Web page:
This is a discussion on Was there ever a Super Blackhawk in 45LC? within the Ruger Single Action forums, part of the Pistol & Revolver Forum category; As stated in title, did Ruger ever chamber a Super Blackhawk in .45 Colt (LC for the un-snobbish).??
If not, why?
I have read a ...
As stated in title, did Ruger ever chamber a Super Blackhawk in .45 Colt (LC for the un-snobbish).??
If not, why?
I have read a good bit of the older posts and have re-found a passion for these handguns.
I am considering liberating a Super Blackhawk from a Pawn Shop. $379, which isn't a steal, I know. But the trigger seemed very different on this revolver. It seemed much less curved, and broke very well.
I am NOT a fan of the .44Mag. I have an unfluted cylinder in .45. May consider having it rebarreled with a bull barrel in 45 and cut to 6 1/2".
But something I could have done without a $1000 drop at one time.
Was the Super you saw a Three Screw? They seem to have a flat trigger with just a little curve. Sorry to say i don't share your passion for the .45 (Long) Colt nor your distain for the fine work horse .44 Rem Mag. To the best of my limited knowledge they never produced a .45 SBH. I could be wrong, and there is the possibilty of a dealer commisioned run, as well as the hunter models.
What most people don't know .... Blackhawks and Super Blackhawks have exactly the same cylinder frame (except for the new mid-frame BHs), the same length and diameter cylinder and the internal parts are exactly the same. The only difference between the two models is blued SBHs have a steel grip frame whereas BHs have an aluminum grip frame. In stainless steel models, both have stainless steel grip frames. SBHs also have a different hammer with a wider thumb pad. SBHs with 4 5/8" and 5 1/2" barrels have a rounded trigger guard just like a BH. The longer barreled models (7 1/2" and 10 1/2") have a dragoon style squared back trigger guard.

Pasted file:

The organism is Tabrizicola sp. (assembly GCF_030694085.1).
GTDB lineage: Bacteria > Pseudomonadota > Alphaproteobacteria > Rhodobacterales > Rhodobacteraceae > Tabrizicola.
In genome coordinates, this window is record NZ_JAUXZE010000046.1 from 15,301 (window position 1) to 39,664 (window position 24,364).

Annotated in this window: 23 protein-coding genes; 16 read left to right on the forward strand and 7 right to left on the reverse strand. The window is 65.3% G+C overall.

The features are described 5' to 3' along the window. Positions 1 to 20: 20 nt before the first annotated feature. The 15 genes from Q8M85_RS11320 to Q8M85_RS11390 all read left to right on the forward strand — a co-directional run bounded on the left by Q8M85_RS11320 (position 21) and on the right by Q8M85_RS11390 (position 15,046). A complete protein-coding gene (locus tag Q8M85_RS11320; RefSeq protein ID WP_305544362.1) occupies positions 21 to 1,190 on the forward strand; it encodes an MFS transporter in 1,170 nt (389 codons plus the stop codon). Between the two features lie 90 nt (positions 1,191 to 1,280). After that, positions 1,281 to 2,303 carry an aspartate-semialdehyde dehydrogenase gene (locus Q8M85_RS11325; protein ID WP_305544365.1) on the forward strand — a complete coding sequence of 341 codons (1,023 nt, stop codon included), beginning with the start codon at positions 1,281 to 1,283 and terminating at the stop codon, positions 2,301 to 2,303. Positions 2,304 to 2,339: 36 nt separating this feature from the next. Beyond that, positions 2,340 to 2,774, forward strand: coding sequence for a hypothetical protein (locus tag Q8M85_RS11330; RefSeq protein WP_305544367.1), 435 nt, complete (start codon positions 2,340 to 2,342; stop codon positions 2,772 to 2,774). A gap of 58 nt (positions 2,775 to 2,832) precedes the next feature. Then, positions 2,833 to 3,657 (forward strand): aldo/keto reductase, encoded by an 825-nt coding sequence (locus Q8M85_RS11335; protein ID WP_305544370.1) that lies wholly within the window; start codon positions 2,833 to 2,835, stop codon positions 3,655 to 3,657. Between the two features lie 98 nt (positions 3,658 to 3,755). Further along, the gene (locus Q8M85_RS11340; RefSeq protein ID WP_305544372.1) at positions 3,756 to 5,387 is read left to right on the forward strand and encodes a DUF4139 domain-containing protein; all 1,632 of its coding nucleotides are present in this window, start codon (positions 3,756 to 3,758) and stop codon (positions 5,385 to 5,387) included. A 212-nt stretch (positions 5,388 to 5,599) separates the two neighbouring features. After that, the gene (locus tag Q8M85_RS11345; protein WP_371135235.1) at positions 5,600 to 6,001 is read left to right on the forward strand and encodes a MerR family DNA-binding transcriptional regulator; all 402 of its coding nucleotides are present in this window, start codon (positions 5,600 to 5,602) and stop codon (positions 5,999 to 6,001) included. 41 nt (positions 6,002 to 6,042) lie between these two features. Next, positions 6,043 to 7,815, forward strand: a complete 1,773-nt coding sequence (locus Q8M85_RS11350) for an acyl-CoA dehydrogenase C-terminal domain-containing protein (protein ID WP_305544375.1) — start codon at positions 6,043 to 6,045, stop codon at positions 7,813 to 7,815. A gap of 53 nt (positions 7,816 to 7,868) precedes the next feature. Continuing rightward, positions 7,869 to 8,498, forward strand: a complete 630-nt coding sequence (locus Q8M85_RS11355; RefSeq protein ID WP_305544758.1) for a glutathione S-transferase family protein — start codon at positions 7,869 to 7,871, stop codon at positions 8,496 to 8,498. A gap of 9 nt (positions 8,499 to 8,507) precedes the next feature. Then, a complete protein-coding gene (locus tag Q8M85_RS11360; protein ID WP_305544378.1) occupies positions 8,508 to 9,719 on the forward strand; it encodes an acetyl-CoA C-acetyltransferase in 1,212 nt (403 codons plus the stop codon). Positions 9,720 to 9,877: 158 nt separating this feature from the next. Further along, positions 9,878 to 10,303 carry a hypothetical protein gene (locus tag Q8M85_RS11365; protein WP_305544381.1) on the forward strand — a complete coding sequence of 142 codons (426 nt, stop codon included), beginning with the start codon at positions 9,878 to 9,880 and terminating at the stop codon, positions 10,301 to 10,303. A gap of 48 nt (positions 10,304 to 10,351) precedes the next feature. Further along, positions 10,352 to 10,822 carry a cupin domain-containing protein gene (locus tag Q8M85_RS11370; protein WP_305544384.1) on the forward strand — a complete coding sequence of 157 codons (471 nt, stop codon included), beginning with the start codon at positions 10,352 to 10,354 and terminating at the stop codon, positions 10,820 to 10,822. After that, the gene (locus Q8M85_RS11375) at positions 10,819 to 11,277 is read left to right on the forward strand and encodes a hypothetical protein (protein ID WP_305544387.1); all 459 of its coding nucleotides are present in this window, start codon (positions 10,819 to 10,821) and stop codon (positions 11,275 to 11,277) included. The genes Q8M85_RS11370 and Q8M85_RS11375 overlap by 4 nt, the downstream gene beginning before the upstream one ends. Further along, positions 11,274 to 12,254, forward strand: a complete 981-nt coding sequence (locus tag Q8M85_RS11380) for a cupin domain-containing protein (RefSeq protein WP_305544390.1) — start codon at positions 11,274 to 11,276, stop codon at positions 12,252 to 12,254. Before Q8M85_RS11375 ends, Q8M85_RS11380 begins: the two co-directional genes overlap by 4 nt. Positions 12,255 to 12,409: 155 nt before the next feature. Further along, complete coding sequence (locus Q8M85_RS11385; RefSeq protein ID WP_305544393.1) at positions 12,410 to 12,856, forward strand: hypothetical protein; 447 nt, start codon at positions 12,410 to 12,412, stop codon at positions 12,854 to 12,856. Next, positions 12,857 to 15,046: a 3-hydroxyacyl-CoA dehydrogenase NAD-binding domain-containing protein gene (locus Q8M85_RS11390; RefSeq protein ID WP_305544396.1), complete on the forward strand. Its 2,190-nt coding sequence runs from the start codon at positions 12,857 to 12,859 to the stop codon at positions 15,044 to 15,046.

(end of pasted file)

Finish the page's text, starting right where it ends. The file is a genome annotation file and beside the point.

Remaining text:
No, 45 Colts have never been made in SBH except in the "Hunter"; however, it's pretty easy to do a conversion. All you have to do is remove the grip frame and hammer and replace them with a SBH steel grip frame and a SBH hammer. I did this with a 357 Mag BH and now have a 357 Mag SBH, although it still has "Blackhawk" roll marked on the frame.
Pretty sure there is a major difference in the grip frame on the Super Blackhawks....At least with the 7 1/2" and 10" barrels. The longer grip length is ultimately what I am after. I don't have a monster meat puppet, but I just can't get the last finger on the Blackhawk grip and I don't care for that.
Just seemed a no-brainer to me to add the parts they already make into a .45LC Super Blackhawk.
I consider my Ruger Bisley SS Convertible .45 Colt/.45 ACP Black Hawk to be "Super". However, it is NOT a Super Black Hawk except from a performance standpoint... It is just a Bisley SS Blackhawk but "Super" nonetheless!
Last edited by Dale53; April 8th, 2011 at 01:28 PM.
I'm really not being nitpicky. Semantics. I think. OM usually refers to the chunky Blackhawk/Vaquero with pins that were introduced in 72-73 I think. Or that is what you hear around the campfire. The 50s BHs had three screws. The latest models have pins also.
Is that what you said? Just askin'.
No. Not being picky at all. Just the way Ruger guys talk about Ruger Single Actions.
Old Models (OM) are Pre-1973 with 3 screws and no transfer bar. You have to go to half cock to load the revolver. You load 5 and keep an empty chamber under the hammer. You can get them converted to use a transfer bar, but the half cock to load still applies. This is the Old Model action.
The New Models (NM) are all 1973 to present with two pins and the transfer bar installed. You can safely load all 6 chambers. You open the loading gate to allow the cylinder to rotate freely. Also there is no half cock. Hammer is either fully cocked or resting on the frame.
Again not Semantics just the way it is when Ruger guys get together to talk about Rugers. There is the old Vaquero and the New Vaquero, but there is no such thing as an Old Model Vaquero period.